# Practical use of estimates for the Gauss Circle Problem

This question is related to this and this ones. The Gauss Circle problem asks for the number $N(r)$ of integer points within a sphere of radius $r$ centered at the origin. It is well known that $N(r) = \pi r^2+ E(r)$, where $|E(r)| \leq 2 \sqrt{2} \pi r$. On the other hand, more sophisticated techniques show that (Van der Corput) $E(r) = O(r^{2/3})$ and (Huxley) $E(r) = O(r^\theta)$, where $\theta$ is something like 0.63.

Edit: Try to fix the question so that it makes sense.

My question is how "asymptotic" are the more recent results on the problem. Is it possible to estimate the hidden constants behind these results? For example, we know that

$$\lim_{r \to \infty} \frac{\pi r^2}{\pi r^2+E(r)} = 1.$$

If I were to find $r_0$ such that the for $r \geq r_0$ the "relative error" of the limit is $$\left| \frac{\pi r^2 }{\pi r^2 + E(r)} - 1 \right| \leq 10^{-2}$$ what would be the best estimate to use? (for the problem above, $|E(r)| \leq 2 \sqrt{2} \pi r$ gives us that $r$ should be greater than $280$ while numerical computations suggest that $r > 13$ suffices).

[*Huxley paper, given by an answer to this post] Huxley, M. N.(4-WALC) Area, lattice points, and exponential sums. London Mathematical Society Monographs. New Series, 13. Oxford Science Publications. The Clarendon Press, Oxford University Press, New York, 1996. xii+494 pp. ISBN: 0-19-853466-3 11L07 (11J54 11P21)

• Note that $E(r)$ is often negative. Do you want the least $R$ so that $\frac{\pi r^2}{\pi r^2+|E(r)|} \gt 0.9$ for all (or all integer) $r \ge R?$ You certainly aren't looking for the least $r$ since $N(2)=13$ while $4\pi \gt 12.$ – Aaron Meyerowitz Aug 19 '14 at 20:43
• You are right. I need to re-think the statement in a way that it makes sense. I was just thinking about the best "approximation" for reasonably small R. – Campello Aug 19 '14 at 21:11
• For what it is worth, the last time your inequality fails is for $r=\sqrt{10}$ when $\pi r^2 \lt 32$ is less than $9/10$ of $N(r)=37$. – Aaron Meyerowitz Aug 19 '14 at 21:17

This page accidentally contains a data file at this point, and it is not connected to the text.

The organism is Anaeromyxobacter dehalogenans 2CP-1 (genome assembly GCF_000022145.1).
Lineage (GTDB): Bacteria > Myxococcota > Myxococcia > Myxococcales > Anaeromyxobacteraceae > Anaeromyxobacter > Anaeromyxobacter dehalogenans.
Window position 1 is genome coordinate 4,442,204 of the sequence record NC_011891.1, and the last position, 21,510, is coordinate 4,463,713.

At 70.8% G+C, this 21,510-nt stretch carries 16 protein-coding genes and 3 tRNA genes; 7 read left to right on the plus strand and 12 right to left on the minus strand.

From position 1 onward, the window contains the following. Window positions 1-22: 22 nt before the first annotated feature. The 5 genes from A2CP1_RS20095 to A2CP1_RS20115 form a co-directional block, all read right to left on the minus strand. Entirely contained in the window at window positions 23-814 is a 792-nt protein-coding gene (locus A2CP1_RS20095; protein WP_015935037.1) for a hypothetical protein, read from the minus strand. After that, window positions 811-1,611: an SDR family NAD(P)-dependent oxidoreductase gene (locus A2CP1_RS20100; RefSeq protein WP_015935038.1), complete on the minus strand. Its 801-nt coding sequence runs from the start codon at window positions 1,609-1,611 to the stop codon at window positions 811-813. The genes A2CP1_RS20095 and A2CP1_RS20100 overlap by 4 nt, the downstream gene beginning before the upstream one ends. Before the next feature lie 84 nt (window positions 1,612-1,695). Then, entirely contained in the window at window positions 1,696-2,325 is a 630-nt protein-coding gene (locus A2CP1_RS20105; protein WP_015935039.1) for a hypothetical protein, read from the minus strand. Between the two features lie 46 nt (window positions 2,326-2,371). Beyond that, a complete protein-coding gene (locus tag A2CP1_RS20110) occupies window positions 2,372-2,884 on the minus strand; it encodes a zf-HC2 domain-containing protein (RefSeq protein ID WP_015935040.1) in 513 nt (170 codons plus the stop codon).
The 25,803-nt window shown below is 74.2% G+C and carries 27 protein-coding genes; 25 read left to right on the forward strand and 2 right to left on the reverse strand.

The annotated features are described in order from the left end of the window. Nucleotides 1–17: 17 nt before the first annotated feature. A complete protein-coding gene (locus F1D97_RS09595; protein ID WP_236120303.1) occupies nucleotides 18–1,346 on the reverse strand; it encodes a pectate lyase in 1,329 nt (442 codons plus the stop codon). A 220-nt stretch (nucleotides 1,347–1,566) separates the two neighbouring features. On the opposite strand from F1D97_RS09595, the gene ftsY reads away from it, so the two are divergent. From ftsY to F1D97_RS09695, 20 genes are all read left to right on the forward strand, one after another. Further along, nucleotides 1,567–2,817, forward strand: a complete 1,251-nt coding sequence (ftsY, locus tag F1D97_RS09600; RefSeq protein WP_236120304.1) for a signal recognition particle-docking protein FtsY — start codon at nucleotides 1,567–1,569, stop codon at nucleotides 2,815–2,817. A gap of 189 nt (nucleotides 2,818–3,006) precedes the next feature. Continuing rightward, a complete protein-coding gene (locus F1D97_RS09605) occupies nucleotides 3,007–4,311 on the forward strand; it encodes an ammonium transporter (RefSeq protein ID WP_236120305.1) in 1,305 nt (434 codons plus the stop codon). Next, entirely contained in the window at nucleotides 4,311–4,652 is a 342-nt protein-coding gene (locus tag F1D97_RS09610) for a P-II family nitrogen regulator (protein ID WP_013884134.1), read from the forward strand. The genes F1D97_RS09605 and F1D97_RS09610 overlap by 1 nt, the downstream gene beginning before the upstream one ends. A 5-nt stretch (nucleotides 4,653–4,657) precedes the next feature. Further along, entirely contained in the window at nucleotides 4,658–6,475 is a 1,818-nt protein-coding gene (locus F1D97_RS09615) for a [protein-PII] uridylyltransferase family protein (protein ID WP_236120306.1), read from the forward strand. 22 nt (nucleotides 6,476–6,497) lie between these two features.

• Done! I changed the question so it works with "relative error" instead. – Campello Aug 19 '14 at 21:25
• My vague understanding of these methods is that they are completely effective. For example, if you understand the $2/3$ exponent (which, I believe, is due to Sierpinski), then you can make the error term completely explicit. – GH from MO Aug 19 '14 at 23:48

I wouldn't expect any of these bounds to give really superb estimates of the last time your ratio achieves a certain record because $E(r)$ and your ratio undergo rapid fluctuations. Also, the exciting places are unlikely to happen at integers. The local minima of $E(r)$ occur at the places where $r=\sqrt{a^2+b^2}.$ Then $E(r)$ increases (at a rate of $2\pi r$) until the next local minimum.

I had a program calculate out to $r=1000.$ There $216342$ values $r=\sqrt{a^2+b^2}$ in that range of which $87483$ have $N(r) \lt \pi r^2$ and the other $128859$ have $N(r) \gt \pi r^2.$ (I'm not sure why the imbalance. New question!)

This turns out to yield ten guaranteed records with $\frac{\pi r^2 }{N(r)} \gt 1.003.$ They are:

[49, 1.0331], [144, 1.0258], [288, 1.0177], [576, 1.0092], [722, 1.0068], [1152, 1.0061], [1444, 1.0052], [1844, 1.0042], [2592, 1.0037], [2593, 1.0031]

The third entry [288, 1.0177] says that at $r=\sqrt{288}$ the ratio is $1.0177$ and it is never that large again. Most have $r$ an integer or an integer times $\sqrt{2}.$

There are 32 guaranteed records with $\frac{\pi r^2 }{N(r)} \lt 0.997.$ Namely:

[0, 0.], [1, .62832], [2, .69813], [5, .74800], [10, .84908], [13, .90757], [20, .91061], [26, .91777], [29, .93924], [41, .94018], [53, .94070], [65, .95870], [85, .96403], [90, .96499], [130, .97009], [149, .97318], [170, .97995], [185, .98009], [205, .98025], [234, .98149], [340, .98446], [377, .98616], [425, .98683], [586, .98924], [986, .99124], [1325, .99370], [1700, .99473], [1781, .99541], [1885, .99544], [2260, .99593], [3146, .99662], [3400, .99668]

Notice that the last record mentioned is at $r=\sqrt{3400}$ while the calculation went out to $r=\sqrt{1000000}.$ I'm sure that there are many more records in that data.

What I mean by guaranteed is that With the $|\pi r^2 -N(r)|=|E(r)| \lt \sqrt{8}\pi r$ result we can be sure that for all $r \gt 1000$ we have $$0.997179550 \lt \frac{\pi r^2 }{N(r)} \lt 1.0028364498.$$

• I think it makes sense to allow all $r$'s such that $r^2$ is a sum of two squares (incidentally, in my computations I was assuming that $r$ is integer). Anyway, how did you prove that these are the record (and it never goes down again, for some "exciting" large $r$)? – Campello Aug 20 '14 at 10:55
• I updated to give better details. The claims I made before about when the ratio is outside $(0.99,1.01)$ involved calculations out far enough to be morally sure I had found all the records (and it turns out I was right.) But the results claimed now are guaranteed. – Aaron Meyerowitz Aug 21 '14 at 8:37

It is well known that giving good constants for estimates obtained via exponential sums is difficult and a lot of work. I remember Kraetzel giving a talk on effective versions of the exponent pair $(1/6, 2/3)$, which gives the exponent $2/3$ for the circle problem. The constants involved were quite sensible, so they should imply the bound you look for for all $n$ larger than a few millions.